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IBM Deep Blue
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IBM’s Deep Blue system achieved its first victory over a world chess champion on February 10, 1996, when it won the first game of a six-game match against Garry Kasparov. Despite this initial loss, Kasparov triumphed in three of the following games and drew the remaining two.
In May 1997, more than a year later, Kasparov narrowly lost a six-game rematch against an upgraded version of Deep Blue. The defeat was so surprising that Kasparov went as far as accusing IBM of cheating. IBM refuted these claims and declined a subsequent rematch offer, choosing instead to retire the Deep Blue system.
The development of Deep Blue began in 1985 with the ChipTest project at Carnegie Mellon University. The system was predominantly based on brute force computing power to play chess. It comprised a massively parallel, RS/6000 SP Thin P2SC-based system with 30 nodes. Each node contained a 120MHz P2SC microprocessor that was enhanced with 480 special-purpose VLSI chess chips.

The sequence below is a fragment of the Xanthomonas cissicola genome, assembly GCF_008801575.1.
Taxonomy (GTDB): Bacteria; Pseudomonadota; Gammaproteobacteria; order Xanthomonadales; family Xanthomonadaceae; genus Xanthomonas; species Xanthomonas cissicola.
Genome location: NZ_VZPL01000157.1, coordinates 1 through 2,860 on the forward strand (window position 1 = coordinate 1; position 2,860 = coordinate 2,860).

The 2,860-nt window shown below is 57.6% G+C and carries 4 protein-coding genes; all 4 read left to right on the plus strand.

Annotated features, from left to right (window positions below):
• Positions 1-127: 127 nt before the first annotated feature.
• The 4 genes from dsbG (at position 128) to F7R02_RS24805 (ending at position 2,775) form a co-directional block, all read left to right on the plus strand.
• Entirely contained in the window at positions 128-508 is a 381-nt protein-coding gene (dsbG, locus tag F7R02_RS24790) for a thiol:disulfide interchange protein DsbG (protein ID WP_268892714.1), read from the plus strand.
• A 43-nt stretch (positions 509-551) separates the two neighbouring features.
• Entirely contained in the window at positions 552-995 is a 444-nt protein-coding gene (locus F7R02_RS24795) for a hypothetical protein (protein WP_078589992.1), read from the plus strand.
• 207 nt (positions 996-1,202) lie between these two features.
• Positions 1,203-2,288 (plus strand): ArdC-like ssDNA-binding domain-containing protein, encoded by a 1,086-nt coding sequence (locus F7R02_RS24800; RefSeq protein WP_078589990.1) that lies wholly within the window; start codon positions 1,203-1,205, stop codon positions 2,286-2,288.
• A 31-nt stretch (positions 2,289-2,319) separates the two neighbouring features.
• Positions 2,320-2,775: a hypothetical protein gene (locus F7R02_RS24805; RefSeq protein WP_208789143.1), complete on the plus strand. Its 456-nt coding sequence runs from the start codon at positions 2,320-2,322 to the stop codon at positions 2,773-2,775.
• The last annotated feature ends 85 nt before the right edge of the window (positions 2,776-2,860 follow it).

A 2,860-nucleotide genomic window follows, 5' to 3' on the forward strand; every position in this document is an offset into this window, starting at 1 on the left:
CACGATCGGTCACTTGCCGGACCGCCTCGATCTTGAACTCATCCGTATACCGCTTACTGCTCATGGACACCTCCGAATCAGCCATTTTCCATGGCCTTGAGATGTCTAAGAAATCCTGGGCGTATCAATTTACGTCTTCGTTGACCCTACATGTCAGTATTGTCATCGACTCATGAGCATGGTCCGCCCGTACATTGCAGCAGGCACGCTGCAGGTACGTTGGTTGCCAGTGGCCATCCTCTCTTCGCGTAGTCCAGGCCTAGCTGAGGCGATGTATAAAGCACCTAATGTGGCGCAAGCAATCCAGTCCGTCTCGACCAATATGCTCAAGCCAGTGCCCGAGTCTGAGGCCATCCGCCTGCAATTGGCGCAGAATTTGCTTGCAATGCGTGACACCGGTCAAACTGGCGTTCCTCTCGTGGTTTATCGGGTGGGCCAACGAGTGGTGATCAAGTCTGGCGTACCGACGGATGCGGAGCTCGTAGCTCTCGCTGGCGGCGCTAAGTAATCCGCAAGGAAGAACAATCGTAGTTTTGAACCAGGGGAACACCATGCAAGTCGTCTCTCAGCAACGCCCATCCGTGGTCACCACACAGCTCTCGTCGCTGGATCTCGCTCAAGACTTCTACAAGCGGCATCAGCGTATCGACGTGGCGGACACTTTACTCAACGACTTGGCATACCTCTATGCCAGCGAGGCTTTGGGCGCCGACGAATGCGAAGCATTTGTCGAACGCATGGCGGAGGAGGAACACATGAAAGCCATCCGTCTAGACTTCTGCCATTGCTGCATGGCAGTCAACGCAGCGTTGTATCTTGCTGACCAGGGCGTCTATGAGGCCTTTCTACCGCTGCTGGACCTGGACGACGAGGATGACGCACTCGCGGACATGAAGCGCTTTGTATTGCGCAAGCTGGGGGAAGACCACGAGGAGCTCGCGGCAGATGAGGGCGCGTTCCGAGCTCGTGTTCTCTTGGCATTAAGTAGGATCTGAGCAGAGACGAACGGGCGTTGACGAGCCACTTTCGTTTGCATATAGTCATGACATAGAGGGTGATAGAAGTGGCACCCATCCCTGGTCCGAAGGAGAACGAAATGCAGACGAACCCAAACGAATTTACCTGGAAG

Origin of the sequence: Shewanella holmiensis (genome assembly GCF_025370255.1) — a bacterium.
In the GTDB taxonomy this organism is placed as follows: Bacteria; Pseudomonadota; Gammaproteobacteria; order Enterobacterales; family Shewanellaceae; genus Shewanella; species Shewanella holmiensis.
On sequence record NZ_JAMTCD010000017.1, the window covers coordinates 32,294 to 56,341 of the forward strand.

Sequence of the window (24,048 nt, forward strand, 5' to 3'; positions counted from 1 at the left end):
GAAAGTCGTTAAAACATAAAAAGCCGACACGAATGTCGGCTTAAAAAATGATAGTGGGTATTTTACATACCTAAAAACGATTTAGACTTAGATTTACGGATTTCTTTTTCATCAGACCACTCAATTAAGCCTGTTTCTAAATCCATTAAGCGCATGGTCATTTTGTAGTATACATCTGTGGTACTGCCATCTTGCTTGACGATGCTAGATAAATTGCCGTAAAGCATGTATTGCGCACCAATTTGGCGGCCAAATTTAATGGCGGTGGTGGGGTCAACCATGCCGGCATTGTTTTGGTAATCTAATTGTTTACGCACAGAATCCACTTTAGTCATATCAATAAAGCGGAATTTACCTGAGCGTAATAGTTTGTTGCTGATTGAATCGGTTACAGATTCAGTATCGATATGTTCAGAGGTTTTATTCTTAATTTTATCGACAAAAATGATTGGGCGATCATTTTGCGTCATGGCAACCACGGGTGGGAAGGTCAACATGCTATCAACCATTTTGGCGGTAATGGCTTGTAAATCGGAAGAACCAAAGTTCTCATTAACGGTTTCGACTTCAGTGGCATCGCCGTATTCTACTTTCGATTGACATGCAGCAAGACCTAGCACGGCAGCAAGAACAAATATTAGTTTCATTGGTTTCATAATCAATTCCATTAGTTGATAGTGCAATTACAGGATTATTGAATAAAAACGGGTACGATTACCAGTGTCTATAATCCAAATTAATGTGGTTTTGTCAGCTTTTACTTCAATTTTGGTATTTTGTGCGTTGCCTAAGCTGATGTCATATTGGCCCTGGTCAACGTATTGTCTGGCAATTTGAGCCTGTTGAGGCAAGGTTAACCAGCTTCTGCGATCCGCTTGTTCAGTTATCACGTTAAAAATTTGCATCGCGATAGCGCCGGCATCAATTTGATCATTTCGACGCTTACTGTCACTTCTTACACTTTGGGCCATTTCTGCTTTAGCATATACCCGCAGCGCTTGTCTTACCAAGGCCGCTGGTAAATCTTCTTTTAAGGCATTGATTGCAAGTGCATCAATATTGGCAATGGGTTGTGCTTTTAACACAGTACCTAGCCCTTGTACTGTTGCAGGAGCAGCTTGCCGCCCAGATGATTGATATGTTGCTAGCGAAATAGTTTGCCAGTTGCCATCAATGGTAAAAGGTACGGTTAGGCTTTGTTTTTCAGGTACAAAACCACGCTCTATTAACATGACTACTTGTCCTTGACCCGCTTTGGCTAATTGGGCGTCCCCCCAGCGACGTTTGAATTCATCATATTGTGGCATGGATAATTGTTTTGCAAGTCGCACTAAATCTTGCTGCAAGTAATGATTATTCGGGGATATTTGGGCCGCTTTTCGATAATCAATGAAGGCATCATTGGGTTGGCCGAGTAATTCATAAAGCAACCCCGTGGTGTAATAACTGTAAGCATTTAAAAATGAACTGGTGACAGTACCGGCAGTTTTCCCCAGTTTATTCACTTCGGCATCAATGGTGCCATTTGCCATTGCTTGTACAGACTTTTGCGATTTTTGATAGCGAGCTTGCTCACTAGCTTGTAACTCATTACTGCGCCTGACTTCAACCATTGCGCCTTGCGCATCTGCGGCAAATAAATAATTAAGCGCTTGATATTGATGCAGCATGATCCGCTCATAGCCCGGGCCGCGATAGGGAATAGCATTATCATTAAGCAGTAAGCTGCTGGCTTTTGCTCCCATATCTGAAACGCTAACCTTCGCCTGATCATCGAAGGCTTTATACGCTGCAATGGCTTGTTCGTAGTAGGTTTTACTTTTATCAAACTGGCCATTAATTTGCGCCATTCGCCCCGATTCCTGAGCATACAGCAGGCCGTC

The chess-playing program of Deep Blue was developed in the C programming language, operating under the AIX operating system.
During its 1997 rematch with Kasparov, Deep Blue was capable of evaluating 200 million positions per second. This rate was twice as fast as its 1996 version, thus marking a significant leap in its computing capability. At that time, it held the rank of the world’s 259th most powerful supercomputer.
The Deep Blue-Kasparov matches were landmark events in the history of artificial intelligence. They showed the world that machines could outperform even the best human minds in complex tasks, sparking widespread debate about the implications of rapidly advancing technology. Deep Blue paved the way for the development of more sophisticated AI systems that continue to push the boundaries of what machines can achieve.